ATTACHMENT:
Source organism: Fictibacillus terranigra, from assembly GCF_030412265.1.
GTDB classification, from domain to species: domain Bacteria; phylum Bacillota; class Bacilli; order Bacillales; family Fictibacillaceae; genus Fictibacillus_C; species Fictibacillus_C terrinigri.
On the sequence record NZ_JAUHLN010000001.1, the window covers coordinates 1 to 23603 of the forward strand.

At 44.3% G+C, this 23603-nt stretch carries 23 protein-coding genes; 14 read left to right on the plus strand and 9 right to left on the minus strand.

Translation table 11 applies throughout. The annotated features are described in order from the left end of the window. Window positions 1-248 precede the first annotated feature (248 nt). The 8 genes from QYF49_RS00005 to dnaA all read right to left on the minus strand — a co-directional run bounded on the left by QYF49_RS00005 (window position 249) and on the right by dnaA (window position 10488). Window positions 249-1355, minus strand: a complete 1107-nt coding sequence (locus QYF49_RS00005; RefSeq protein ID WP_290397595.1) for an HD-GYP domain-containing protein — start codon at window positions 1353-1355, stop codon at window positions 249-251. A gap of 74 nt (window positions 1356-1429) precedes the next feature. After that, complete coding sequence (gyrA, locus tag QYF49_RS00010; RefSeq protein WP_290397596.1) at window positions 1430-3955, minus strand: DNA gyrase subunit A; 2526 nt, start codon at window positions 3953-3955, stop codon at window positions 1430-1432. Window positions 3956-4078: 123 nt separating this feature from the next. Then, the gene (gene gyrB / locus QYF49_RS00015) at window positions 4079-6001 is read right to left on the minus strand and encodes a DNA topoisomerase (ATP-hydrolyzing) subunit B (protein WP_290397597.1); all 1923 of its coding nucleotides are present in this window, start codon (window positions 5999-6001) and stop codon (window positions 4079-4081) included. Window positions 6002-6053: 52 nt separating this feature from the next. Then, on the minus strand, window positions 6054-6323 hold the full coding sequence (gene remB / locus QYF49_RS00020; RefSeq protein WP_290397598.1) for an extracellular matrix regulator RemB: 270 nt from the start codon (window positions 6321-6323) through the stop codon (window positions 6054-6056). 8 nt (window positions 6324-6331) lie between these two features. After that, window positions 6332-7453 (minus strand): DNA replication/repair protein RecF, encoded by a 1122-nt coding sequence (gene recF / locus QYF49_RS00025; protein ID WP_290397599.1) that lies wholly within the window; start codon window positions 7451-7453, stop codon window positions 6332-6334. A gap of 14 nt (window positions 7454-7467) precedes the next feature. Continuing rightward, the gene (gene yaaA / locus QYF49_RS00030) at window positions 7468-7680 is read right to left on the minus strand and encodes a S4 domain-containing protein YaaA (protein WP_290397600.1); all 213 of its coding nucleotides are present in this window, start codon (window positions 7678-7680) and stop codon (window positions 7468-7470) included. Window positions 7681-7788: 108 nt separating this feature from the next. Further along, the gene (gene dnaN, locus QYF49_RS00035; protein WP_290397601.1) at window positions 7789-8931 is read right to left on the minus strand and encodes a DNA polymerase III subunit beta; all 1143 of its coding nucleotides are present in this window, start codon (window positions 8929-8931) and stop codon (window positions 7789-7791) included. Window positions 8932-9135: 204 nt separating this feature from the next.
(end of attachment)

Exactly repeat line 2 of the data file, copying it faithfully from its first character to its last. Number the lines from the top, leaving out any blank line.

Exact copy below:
GTDB classification, from domain to species: domain Bacteria; phylum Bacillota; class Bacilli; order Bacillales; family Fictibacillaceae; genus Fictibacillus_C; species Fictibacillus_C terrinigri.